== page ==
Afghanistan's security forces lost 42,000 troops in the last year in a crackdown on 'ghost soldiers'

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Soldiers with 2nd Kandak, 2nd Brigade, Afghan National Army (ANA) 215th Corps wait for the order to move during a military operations on urban terrain (MOUT) exercise at Camp Shorabak

(U.S. Marine Corps/Sgt. Luke Hoogendam)

WASHINGTON (Reuters) - There has been a sharp drop in the size of Afghanistan's National Defense Security Forces in the past few months due to changes in the way troops are counted and an effort to reduce the number of so-called "ghost" soldiers, a U.S. government watchdog said on Thursday.

The Special Inspector General for Afghanistan Reconstruction (SIGAR) said in a report that ANDSF personnel size had gone down by nearly 10 percentage points in the most recent quarter compared to the previous trimester.

The number of ANDSF troops fell by nearly 42,000 compared to roughly the same period, between April and the end of June last year, the report said.


The disclosure comes as Washington attempts to clinch a framework peace agreement with Taliban insurgents that is expected to include a timeline for withdrawing U.S. troops, which now number about 14,000 in Afghanistan.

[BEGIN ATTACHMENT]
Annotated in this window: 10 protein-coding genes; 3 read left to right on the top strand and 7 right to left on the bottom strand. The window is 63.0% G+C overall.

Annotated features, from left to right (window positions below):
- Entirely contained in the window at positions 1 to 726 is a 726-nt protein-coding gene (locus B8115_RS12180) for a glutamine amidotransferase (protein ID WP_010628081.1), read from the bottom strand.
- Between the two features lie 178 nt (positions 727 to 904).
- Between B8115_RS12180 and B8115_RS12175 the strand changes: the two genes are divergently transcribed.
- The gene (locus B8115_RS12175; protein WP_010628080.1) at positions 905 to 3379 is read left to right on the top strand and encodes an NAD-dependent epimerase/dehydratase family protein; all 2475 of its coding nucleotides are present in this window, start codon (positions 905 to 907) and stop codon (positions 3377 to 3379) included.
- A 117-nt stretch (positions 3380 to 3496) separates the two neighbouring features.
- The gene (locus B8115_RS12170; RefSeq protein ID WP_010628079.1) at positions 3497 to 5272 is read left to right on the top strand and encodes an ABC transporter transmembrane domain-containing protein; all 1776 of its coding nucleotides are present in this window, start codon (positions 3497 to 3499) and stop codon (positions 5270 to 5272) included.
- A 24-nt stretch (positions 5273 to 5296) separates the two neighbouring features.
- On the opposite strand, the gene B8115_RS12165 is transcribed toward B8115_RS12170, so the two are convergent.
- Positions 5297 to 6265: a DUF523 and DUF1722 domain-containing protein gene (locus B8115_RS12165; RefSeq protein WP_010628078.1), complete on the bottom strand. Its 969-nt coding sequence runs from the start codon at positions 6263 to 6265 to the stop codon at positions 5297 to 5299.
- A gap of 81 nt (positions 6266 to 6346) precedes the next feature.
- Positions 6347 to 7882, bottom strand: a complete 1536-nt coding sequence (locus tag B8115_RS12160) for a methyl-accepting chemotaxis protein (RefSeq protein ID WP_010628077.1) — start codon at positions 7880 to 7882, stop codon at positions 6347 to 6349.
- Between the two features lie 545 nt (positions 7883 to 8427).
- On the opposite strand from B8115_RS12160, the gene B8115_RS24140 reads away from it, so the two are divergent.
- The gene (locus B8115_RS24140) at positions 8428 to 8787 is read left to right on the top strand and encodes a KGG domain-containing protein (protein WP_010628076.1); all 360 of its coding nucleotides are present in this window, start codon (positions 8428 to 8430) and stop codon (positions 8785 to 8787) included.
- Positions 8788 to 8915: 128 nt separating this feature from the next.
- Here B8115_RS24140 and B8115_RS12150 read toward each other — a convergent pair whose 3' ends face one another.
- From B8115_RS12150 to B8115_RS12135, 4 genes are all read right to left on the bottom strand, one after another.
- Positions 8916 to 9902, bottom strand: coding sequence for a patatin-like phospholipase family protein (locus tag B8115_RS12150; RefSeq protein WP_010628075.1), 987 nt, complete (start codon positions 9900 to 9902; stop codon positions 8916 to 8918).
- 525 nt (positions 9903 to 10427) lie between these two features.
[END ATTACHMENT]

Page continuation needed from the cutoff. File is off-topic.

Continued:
Some 9,000 of those forces are involved with training, advising and assisting Afghan security forces. U.S. officials have long expressed concerns about the strength and capability of the Afghan forces, especially without adequate international support.

SIGAR, citing information from the U.S.-led coalition, said the decline in Afghan force levels owed to a move by the ANDSF to switch their reporting of personnel strength to the number of biometrically validated forces, rather than just the number reported on-hand by officials in the field.

"The change was part of an effort by the United States and its partners to reduce opportunities for corrupt ANDSF officials to report 'ghost' (nonexistent) soldiers and police on personnel rolls in order to pocket the salaries," the report said.

With a potential U.S. drawdown looming, recent Taliban attacks in Afghanistan have underscored pressure on Afghanistan's overstretched security forces.

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